corruption, and his militias have been criticized for summary killings. They 
were also deeply involved in the brutal civil war that led to the Taliban's 
takeover in 1996.

   Afghan and international observers fear a similar conflict could erupt once 
more. During the 1990's war, multiple warlords battled for power, nearly 
destroying Kabul and killing at least 50,000 people -- mostly civilians -- in 
the process.

   Those warlords returned to power after the Taliban's fall and have gained 
wealth and strength since. They are jealous of their domains, deeply 
distrustful of each other, and their loyalties to Ghani are fluid. Ethnic Uzbek 
warlord Rashid Dostum Uzbek, for example, violently ousted the president's 
choice for governor of his Uzbek-controlled province of Faryab earlier this 

   A former adviser to the Afghan government, Torek Farhadi, called the 
national mobilization "a recipe for future generalized violence."

   He noted the government has promised to pay the militias, even as official 
security forces complain salaries are often delayed for months. He predicted 
the same corruption would eat away at the funds meant for militias, and as a 
result "local commanders and warlords will quickly turn against him (Ghani) and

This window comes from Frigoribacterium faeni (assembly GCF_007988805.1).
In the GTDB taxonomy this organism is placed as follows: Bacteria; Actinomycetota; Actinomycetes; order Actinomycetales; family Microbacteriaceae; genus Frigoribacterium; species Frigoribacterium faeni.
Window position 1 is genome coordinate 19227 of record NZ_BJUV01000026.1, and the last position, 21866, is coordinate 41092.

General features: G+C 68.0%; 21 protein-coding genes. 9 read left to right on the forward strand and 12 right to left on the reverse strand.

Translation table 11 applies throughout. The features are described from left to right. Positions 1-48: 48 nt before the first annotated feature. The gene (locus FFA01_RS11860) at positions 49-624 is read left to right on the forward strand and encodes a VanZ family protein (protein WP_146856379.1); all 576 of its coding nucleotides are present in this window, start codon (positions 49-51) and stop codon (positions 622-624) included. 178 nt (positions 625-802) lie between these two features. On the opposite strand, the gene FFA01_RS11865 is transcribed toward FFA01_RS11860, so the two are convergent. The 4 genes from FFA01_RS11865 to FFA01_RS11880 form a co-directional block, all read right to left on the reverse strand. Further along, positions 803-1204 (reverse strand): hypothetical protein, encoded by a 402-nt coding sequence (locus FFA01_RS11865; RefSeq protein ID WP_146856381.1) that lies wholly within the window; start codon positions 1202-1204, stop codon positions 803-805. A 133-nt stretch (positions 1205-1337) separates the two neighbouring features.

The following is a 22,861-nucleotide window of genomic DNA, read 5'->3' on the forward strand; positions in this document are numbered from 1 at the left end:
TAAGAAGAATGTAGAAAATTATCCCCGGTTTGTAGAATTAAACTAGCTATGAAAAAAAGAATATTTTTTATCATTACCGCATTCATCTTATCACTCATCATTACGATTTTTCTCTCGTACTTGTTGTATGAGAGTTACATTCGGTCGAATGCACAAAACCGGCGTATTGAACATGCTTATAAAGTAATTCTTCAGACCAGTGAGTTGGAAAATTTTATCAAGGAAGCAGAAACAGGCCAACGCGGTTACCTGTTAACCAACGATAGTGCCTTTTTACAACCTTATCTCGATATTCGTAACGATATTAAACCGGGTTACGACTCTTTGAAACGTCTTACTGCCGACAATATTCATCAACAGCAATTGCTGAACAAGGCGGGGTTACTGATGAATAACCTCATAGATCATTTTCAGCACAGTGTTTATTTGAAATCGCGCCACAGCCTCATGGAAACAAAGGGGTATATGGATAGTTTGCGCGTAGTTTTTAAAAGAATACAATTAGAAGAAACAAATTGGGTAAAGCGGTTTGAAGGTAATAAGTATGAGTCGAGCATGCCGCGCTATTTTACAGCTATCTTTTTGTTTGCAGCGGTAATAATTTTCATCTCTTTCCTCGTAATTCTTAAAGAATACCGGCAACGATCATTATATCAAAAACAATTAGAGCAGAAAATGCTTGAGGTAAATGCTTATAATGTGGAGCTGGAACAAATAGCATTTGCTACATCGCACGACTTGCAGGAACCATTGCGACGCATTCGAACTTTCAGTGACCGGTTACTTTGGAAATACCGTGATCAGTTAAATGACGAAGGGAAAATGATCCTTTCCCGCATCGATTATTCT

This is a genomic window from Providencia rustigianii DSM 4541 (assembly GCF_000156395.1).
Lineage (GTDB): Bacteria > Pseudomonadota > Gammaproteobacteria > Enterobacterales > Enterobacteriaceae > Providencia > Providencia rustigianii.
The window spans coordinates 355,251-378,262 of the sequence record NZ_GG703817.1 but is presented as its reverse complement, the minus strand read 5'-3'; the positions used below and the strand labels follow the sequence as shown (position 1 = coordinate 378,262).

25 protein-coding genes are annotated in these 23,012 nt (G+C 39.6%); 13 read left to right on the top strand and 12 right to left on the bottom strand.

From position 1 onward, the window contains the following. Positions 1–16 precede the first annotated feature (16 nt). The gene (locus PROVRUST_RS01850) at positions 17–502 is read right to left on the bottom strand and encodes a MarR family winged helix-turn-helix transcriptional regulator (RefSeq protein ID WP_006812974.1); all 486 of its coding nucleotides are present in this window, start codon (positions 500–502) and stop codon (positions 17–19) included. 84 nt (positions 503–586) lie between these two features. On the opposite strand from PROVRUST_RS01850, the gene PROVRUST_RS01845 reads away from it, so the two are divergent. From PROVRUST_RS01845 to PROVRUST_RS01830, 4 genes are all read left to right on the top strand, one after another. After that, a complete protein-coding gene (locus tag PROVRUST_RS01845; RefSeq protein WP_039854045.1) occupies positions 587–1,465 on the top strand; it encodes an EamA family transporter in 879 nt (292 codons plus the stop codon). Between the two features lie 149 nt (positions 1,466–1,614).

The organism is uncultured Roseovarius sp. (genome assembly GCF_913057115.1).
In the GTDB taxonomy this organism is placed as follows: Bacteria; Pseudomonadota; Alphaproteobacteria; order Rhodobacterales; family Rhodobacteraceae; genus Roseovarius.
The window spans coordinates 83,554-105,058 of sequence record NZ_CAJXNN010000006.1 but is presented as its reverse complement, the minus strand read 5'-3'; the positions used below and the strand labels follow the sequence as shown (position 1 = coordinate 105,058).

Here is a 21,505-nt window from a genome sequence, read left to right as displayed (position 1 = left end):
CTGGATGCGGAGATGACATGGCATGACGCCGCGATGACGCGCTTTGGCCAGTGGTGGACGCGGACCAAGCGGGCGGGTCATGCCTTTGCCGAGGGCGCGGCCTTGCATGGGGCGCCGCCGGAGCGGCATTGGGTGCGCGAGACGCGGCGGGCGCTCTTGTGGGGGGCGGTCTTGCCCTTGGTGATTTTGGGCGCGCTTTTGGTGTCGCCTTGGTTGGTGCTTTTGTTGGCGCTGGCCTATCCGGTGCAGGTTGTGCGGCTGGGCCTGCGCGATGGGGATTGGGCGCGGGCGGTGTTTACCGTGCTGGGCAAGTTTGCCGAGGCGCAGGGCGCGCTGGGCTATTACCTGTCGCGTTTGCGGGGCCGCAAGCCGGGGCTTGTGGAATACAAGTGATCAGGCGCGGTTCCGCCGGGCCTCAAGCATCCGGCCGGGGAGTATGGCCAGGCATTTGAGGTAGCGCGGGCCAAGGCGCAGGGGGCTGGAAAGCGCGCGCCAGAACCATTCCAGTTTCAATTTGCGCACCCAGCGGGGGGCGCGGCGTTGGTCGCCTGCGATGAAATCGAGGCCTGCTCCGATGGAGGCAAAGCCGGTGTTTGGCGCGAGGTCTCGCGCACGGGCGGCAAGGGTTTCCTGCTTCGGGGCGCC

we will have fiefdoms and chaos."

   Taliban spokesman Zabihullah Mujahid told The Associated Press on Thursday 
that the insurgents captured 104 districts since May 1, including at least 29 
in recent fighting. That brought the total area of Taliban control to 165 of 
Afghanistan's 471 districts nationwide.

   There was no way to immediately verify his statements, and some areas often 
change hands back and forth. Most analysts tracking the front lines say the 
Taliban control or hold sway in roughly half the country. Their areas of 
control are mostly in rural areas.

   Officials and observers say many across the country have allegiance to 
neither side and are deeply disillusioned by corruption, which has resulted in 
ordinary Afghans benefiting little from the trillions of dollars in 
international assistance pumped into the country the past 20 years.

   "There is no stability. There is no peace," said Abdul Khasani, an employee 
at a bus station not far from the Koh Daman militia gathering.

   "In Afghanistan, under the Taliban people are suffering, and under the 
government people are suffering," he said.